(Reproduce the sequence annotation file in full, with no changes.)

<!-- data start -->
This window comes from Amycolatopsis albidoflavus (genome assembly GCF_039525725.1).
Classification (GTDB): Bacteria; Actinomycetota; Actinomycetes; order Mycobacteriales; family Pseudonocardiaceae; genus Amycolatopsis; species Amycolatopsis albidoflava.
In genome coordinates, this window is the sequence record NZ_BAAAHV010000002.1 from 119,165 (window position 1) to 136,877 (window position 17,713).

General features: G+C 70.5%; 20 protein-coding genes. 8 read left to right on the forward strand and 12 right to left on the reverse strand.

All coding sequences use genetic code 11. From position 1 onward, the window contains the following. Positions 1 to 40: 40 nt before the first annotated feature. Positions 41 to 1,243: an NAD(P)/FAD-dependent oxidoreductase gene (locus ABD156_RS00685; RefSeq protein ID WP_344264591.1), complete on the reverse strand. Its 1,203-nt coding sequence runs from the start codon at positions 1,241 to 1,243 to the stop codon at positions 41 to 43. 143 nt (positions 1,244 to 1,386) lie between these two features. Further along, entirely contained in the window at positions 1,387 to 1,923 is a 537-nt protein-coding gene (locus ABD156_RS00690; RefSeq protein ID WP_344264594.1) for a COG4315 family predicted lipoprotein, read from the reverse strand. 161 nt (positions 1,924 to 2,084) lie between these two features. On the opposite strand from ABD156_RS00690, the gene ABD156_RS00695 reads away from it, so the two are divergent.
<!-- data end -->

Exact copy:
This window comes from Amycolatopsis albidoflavus (genome assembly GCF_039525725.1).
Classification (GTDB): Bacteria; Actinomycetota; Actinomycetes; order Mycobacteriales; family Pseudonocardiaceae; genus Amycolatopsis; species Amycolatopsis albidoflava.
In genome coordinates, this window is the sequence record NZ_BAAAHV010000002.1 from 119,165 (window position 1) to 136,877 (window position 17,713).

General features: G+C 70.5%; 20 protein-coding genes. 8 read left to right on the forward strand and 12 right to left on the reverse strand.

All coding sequences use genetic code 11. From position 1 onward, the window contains the following. Positions 1 to 40: 40 nt before the first annotated feature. Positions 41 to 1,243: an NAD(P)/FAD-dependent oxidoreductase gene (locus ABD156_RS00685; RefSeq protein ID WP_344264591.1), complete on the reverse strand. Its 1,203-nt coding sequence runs from the start codon at positions 1,241 to 1,243 to the stop codon at positions 41 to 43. 143 nt (positions 1,244 to 1,386) lie between these two features. Further along, entirely contained in the window at positions 1,387 to 1,923 is a 537-nt protein-coding gene (locus ABD156_RS00690; RefSeq protein ID WP_344264594.1) for a COG4315 family predicted lipoprotein, read from the reverse strand. 161 nt (positions 1,924 to 2,084) lie between these two features. On the opposite strand from ABD156_RS00690, the gene ABD156_RS00695 reads away from it, so the two are divergent.